Power Transmission & Distribution
KPIL has over 3 decades of experience in construction and laying of Transmission line including Extra High Tension & High Tension(HT) Transmission lines & Sub
Station bays (HT/EHV OHL) varying up to 800 / 1200 KV. The Company has completed more than 20,000 Km length of transmission line contracts; which includes the
toughest terrains like mountains, desserts, river crossing etc. in various typical weather conditions of more than 30 countries. It is renowned for delivering
to utmost satisfaction and trust worthy performances.
As an established EPC player with a strong Integrated Engineering Arm, Test & R&D Center with Helicopter erection simulation facility, logistically approachable plants,
multifunctional multi-location Project Management Skills, KPIL owns sufficient fleet of field equipment that includes more than 50 sets of Tension Stringing Equipment
(TSE) and wide range of Cranes & Forklifts, Meggers and other power testing equipment.
KPIL plays the role of proud principal for its CRM / Supply chain system and enjoys the high respect from its associate vendors spread across the globe.
They have always been supportive to make the Company the best competitive and techno-economical bidder in various Global contracts.
All these efforts have been growing under the world class customized induction schedule, a global benchmarked safety guideline and an environment friendly
working culture for its personnel, customers, vendors and associated work area.
Among the largest
projects in over
over 15,000 people
across the globe
Bhutan (Ongoing Project)
The project was for supply and construction of two 400 kV double circuit transmission line for Bhutan Power Corporation Ltd. The highlights of the project were passing the line through dense forests at high altitudes going up to 2400 meters. The hilly terrain also meant head loading up to 20 km for some locations.
The turnkey project of 400 kV and 220 kV transmission lines in Kenya for the Kenya Electricity Transmission Company Ltd. (KETRACO). The key challenges faced included work through the Kenya Wild Life area using Right of Way passes. The rocky terrain and volcanic areas containing black soil was particularly difficult for passing the line. Company trained local workforce for tower erection and cable stringing works due to work permits challenges.
Zambia (Ongoing Project)
A turnkey transmission line project of 330 kV single circuit in Zambia. Amongst the key features of this project was the use of Lidar data for survey. The 55 km double circuit line is the first of its kind in Zambia and is on an island. The challenging project included commuting using pontoons and working in heavy rainfall for almost half of the year, making logistics, transportation and material shipment was particularly difficult.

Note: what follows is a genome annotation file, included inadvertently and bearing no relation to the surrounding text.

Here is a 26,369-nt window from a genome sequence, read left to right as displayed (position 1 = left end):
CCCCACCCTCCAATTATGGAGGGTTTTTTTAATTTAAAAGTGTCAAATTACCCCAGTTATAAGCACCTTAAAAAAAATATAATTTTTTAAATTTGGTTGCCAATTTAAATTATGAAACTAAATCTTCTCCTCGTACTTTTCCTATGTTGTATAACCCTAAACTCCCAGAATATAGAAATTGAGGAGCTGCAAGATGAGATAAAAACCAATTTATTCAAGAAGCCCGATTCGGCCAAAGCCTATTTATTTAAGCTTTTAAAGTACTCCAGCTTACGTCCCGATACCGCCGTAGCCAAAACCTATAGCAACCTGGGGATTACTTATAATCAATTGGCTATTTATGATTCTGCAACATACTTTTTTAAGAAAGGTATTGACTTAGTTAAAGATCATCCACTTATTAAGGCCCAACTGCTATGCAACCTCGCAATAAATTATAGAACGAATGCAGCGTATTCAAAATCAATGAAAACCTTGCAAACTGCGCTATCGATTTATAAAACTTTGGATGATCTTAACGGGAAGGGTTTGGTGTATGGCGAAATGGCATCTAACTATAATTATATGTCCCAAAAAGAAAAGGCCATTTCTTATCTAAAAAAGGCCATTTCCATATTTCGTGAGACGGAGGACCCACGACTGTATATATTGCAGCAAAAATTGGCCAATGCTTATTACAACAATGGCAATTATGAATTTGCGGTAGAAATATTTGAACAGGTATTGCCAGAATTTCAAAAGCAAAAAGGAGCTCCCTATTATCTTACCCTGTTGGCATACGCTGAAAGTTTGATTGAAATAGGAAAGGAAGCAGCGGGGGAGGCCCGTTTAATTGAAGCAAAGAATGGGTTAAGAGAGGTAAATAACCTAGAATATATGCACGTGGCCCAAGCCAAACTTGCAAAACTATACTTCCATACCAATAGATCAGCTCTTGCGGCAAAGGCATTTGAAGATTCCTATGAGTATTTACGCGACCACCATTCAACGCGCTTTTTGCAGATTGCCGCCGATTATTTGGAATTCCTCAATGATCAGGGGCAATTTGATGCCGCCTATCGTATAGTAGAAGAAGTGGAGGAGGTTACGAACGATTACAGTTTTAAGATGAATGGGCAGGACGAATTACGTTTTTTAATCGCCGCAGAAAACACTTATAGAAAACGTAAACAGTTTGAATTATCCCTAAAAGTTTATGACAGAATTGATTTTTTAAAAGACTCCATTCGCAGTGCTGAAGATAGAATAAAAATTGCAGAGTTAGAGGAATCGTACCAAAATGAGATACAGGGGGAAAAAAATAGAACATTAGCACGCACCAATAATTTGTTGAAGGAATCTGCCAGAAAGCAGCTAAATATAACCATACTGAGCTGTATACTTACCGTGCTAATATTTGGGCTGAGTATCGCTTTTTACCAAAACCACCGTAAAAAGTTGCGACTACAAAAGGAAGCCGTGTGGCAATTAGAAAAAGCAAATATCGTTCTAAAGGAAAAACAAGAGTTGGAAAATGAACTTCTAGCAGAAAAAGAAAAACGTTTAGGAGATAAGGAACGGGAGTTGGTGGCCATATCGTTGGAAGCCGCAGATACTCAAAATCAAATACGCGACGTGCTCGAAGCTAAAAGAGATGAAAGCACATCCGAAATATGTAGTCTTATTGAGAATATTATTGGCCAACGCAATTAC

An Asian Development Bank (ADB) funded turnkey project of 132 kV D/C (with OPGW) in Sri Lanka. The key features of the project are its British Standard design and the successfully executed Rock Anchor Pull-out test. The main challenge of the project was the narrow 4 month working window due to monsoon occurring twice in Sri Lanka. In spite of 100 day delay in supply of materials, the project was completed within contractual timeline.
A PPP project from Madhya Pradesh Power Transmission Ltd. to develop, operate and maintain 400 kV DCDS transmission line from Sarni (2x250 MW Satpura Thermal
Power Plant) to Ashta (Hakimabad 400/220 kV S/S).
The highlights of the project include work for 585 meter river crossing across the river Narmada between towers. The tower parts were supplied in newly introduced method of tower-wise bundling from factory yard.
Egypt (Ongoing Project)
A World Bank funded turnkey project of over US$ 100 million for design, testing, manufacturing, supply, installation and commissioning of 500 kV
double circuit triple conductor per phase, Overhead transmission line from Suez Gulf to Samalaut substation in Egypt for the Egyptian Electricity
Transmission Company. The line route passes through the demanding desert terrain, agricultural areas as well as across the river Nile.
The key challenges of the project are managing resources and logistics in the remote desert landscape. Material store yard, main site office and residential premises for the staff are located mid-way on the line route from where the nearest town is at distance of 150 km.